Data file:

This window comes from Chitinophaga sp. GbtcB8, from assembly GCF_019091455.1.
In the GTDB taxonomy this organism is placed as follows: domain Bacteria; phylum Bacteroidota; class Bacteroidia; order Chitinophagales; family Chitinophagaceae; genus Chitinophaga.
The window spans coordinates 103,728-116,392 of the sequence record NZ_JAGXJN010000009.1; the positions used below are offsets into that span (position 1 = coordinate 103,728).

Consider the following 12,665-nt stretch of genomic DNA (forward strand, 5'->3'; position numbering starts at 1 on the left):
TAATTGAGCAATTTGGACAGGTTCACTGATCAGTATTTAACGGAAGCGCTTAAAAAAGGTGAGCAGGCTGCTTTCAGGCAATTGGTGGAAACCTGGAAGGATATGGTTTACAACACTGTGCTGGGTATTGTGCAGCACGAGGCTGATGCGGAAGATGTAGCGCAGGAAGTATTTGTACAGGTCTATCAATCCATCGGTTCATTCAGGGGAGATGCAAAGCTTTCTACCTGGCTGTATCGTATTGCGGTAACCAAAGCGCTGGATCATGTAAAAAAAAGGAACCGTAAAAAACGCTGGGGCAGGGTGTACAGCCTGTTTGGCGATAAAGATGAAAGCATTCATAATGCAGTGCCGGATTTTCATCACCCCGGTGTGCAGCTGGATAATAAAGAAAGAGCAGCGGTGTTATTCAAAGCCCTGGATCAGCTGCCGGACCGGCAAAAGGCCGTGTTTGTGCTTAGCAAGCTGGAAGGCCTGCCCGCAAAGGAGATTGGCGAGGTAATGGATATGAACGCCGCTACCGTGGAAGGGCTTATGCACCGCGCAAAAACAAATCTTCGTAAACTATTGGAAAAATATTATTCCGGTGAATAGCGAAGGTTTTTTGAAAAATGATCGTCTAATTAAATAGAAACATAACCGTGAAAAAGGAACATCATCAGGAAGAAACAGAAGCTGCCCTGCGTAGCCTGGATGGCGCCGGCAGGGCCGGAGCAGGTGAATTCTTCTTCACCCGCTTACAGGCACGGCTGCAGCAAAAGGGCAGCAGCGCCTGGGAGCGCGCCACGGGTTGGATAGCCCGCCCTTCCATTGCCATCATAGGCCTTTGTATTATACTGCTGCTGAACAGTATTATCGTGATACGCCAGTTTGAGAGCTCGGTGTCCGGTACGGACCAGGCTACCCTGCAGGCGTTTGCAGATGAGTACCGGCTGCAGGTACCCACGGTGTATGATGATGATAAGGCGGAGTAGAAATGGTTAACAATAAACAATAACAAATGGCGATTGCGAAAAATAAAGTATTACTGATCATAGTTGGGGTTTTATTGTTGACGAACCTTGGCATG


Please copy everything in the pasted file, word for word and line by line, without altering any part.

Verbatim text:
This window comes from Chitinophaga sp. GbtcB8, from assembly GCF_019091455.1.
In the GTDB taxonomy this organism is placed as follows: domain Bacteria; phylum Bacteroidota; class Bacteroidia; order Chitinophagales; family Chitinophagaceae; genus Chitinophaga.
The window spans coordinates 103,728-116,392 of the sequence record NZ_JAGXJN010000009.1; the positions used below are offsets into that span (position 1 = coordinate 103,728).

Consider the following 12,665-nt stretch of genomic DNA (forward strand, 5'->3'; position numbering starts at 1 on the left):
TAATTGAGCAATTTGGACAGGTTCACTGATCAGTATTTAACGGAAGCGCTTAAAAAAGGTGAGCAGGCTGCTTTCAGGCAATTGGTGGAAACCTGGAAGGATATGGTTTACAACACTGTGCTGGGTATTGTGCAGCACGAGGCTGATGCGGAAGATGTAGCGCAGGAAGTATTTGTACAGGTCTATCAATCCATCGGTTCATTCAGGGGAGATGCAAAGCTTTCTACCTGGCTGTATCGTATTGCGGTAACCAAAGCGCTGGATCATGTAAAAAAAAGGAACCGTAAAAAACGCTGGGGCAGGGTGTACAGCCTGTTTGGCGATAAAGATGAAAGCATTCATAATGCAGTGCCGGATTTTCATCACCCCGGTGTGCAGCTGGATAATAAAGAAAGAGCAGCGGTGTTATTCAAAGCCCTGGATCAGCTGCCGGACCGGCAAAAGGCCGTGTTTGTGCTTAGCAAGCTGGAAGGCCTGCCCGCAAAGGAGATTGGCGAGGTAATGGATATGAACGCCGCTACCGTGGAAGGGCTTATGCACCGCGCAAAAACAAATCTTCGTAAACTATTGGAAAAATATTATTCCGGTGAATAGCGAAGGTTTTTTGAAAAATGATCGTCTAATTAAATAGAAACATAACCGTGAAAAAGGAACATCATCAGGAAGAAACAGAAGCTGCCCTGCGTAGCCTGGATGGCGCCGGCAGGGCCGGAGCAGGTGAATTCTTCTTCACCCGCTTACAGGCACGGCTGCAGCAAAAGGGCAGCAGCGCCTGGGAGCGCGCCACGGGTTGGATAGCCCGCCCTTCCATTGCCATCATAGGCCTTTGTATTATACTGCTGCTGAACAGTATTATCGTGATACGCCAGTTTGAGAGCTCGGTGTCCGGTACGGACCAGGCTACCCTGCAGGCGTTTGCAGATGAGTACCGGCTGCAGGTACCCACGGTGTATGATGATGATAAGGCGGAGTAGAAATGGTTAACAATAAACAATAACAAATGGCGATTGCGAAAAATAAAGTATTACTGATCATAGTTGGGGTTTTATTGTTGACGAACCTTGGCATG